Going the extra mile

For those applying to the independent sector, things step up a gear in the Autumn term, with mock interviews and exams. Meanwhile, as parents send off their application forms, Mrs Martin and her team are busy behind the scenes, writing references for each child.

“The Bath schools ask us to fill out a form, which requests details like academic data and positions of responsibility,” says Mrs Martin. “But it doesn’t really give a feel for the child, so we write a long letter, telling them all about them too. These are spearheaded by the form tutor, with input from the maths and English teachers, and Mrs Mitchell. The senior schools love the letters, and tell us they give them an excellent sense of each child. We know each pupil intimately enough to go the extra mile, and that’s important.”

Heywood goes the extra mile when it comes to Individualised Learning (IL) sessions too. These small-group lessons are designed to either scaffold or stretch a child, and in Year 6 they are tailored to the demands of the specific senior schools.

“We look at where each child would benefit from support,” explains Mrs Martin. “One pupil might need to expand their conversation skills, ahead of an interview for Dauntseys, while another may need to work on their writing skills, for their English exam at Kingswood. It’s like a jigsaw puzzle – we literally sit down with spreadsheets and slot everyone into their ideal sessions.”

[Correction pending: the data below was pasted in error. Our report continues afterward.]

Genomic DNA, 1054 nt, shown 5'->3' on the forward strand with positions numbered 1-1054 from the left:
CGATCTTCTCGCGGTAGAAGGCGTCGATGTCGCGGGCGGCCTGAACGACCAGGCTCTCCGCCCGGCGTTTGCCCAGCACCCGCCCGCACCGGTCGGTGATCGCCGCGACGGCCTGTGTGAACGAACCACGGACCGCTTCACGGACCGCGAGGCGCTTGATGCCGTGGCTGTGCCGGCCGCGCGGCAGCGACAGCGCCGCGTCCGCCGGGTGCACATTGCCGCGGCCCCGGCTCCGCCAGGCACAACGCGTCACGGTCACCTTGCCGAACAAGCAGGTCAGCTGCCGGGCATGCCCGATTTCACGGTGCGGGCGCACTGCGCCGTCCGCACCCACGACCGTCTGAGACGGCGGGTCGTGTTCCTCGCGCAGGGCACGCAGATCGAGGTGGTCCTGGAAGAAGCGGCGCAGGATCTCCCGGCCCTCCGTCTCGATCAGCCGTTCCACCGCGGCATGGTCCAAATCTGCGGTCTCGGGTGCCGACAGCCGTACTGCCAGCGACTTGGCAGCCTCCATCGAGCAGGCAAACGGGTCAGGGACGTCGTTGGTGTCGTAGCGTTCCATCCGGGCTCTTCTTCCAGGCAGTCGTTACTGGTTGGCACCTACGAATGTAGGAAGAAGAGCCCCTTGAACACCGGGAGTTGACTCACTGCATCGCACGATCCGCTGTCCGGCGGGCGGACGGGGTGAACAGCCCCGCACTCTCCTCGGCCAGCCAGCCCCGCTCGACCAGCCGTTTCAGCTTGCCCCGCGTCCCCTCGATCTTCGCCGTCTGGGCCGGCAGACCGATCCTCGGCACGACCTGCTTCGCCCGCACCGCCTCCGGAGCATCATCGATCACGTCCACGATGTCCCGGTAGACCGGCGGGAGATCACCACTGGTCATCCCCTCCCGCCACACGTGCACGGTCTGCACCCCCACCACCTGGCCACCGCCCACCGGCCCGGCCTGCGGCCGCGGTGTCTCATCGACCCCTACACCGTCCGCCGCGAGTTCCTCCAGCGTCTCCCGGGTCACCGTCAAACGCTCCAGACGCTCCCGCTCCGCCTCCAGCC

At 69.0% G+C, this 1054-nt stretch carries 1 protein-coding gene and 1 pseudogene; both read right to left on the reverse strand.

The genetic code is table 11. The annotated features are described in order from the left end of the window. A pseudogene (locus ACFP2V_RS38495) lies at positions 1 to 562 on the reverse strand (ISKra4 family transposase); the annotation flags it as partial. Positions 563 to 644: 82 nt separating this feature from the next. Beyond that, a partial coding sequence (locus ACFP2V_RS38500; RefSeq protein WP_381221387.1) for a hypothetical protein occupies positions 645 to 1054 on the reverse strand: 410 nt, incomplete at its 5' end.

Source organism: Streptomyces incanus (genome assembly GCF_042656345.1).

The confidence to shine

Interview preparation also forms a big chunk of the puzzle. From the Autumn term, pupils benefit from a lesson each week, where they practise critical thinking and engaging in conversation.

“Alongside our support and extension ILs, we run enrichment sessions too,” says Mrs Martin. “These include current affairs, philosophy, debating and speaking skills. Ultimately, it’s about helping the children look more broadly at the world around them and giving them the confidence to form an opinion.

“We might discuss the crisis in Ukraine, and talk around why it’s happening and the historical context. Then we’ll delve into issues, like what the rest of the world could and should do. We make sure all the children are getting involved, even the quieter ones.